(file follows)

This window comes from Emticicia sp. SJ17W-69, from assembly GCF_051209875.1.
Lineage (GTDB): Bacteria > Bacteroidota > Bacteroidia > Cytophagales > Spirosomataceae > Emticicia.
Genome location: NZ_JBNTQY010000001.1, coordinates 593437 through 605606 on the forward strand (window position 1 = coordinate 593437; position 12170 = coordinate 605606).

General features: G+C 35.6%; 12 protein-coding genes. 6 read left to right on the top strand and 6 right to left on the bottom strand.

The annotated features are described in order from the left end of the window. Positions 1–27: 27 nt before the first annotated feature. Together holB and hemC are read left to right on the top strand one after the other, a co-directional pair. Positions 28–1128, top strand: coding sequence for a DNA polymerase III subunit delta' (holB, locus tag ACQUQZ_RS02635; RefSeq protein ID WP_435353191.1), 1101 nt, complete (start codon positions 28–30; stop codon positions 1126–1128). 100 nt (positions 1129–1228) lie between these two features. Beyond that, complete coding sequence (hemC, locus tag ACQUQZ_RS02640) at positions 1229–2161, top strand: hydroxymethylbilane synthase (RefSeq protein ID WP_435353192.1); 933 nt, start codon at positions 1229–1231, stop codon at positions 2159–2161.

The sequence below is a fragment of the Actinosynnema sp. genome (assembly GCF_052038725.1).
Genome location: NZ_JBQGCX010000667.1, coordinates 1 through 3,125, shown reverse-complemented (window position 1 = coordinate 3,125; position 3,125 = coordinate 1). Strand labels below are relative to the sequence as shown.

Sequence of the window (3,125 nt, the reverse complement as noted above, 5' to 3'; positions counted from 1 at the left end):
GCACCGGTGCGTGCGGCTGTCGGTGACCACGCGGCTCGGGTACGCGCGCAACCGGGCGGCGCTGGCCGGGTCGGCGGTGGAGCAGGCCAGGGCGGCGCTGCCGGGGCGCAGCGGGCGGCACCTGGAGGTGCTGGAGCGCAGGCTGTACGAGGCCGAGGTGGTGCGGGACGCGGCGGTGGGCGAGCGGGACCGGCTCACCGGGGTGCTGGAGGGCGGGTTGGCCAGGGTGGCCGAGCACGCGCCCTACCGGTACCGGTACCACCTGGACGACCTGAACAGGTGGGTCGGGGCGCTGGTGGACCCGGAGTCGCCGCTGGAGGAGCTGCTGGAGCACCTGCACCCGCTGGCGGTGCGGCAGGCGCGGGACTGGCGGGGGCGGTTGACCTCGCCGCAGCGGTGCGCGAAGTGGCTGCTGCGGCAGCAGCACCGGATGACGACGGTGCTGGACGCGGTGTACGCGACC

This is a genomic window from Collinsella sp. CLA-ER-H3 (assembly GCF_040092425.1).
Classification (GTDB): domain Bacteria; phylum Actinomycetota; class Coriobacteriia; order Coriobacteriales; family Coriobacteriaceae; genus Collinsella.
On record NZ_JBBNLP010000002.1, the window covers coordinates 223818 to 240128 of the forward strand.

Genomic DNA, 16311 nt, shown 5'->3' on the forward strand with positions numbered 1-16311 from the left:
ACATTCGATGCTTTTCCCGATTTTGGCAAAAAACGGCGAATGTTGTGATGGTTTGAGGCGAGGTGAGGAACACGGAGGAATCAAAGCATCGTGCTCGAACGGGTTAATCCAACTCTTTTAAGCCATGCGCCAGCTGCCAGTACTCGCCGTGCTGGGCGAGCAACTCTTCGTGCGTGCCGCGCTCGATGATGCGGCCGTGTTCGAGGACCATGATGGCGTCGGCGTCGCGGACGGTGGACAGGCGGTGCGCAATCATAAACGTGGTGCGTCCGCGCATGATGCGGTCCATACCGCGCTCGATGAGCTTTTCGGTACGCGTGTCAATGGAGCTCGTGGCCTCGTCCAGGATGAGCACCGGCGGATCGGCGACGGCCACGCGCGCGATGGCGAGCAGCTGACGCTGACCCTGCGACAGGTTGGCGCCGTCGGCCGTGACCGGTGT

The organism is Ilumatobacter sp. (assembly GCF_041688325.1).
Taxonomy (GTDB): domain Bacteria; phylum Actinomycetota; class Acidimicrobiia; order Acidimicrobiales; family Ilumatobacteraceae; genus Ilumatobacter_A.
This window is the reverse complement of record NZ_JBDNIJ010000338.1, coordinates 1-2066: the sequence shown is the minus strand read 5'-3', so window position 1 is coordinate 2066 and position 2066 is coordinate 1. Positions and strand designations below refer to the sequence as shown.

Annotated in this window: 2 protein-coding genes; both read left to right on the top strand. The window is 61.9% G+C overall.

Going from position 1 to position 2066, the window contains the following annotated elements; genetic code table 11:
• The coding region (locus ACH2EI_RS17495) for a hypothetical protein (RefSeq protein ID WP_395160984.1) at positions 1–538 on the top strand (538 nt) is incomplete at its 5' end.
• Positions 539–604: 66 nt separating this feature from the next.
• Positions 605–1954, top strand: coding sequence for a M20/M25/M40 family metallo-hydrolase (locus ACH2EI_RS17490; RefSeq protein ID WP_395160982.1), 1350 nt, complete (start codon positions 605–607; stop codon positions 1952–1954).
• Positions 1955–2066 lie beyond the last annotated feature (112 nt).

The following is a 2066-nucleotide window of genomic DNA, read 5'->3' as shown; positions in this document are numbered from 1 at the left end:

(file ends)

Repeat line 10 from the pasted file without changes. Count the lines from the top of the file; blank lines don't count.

This is a genomic window from Collinsella sp. CLA-ER-H3 (assembly GCF_040092425.1).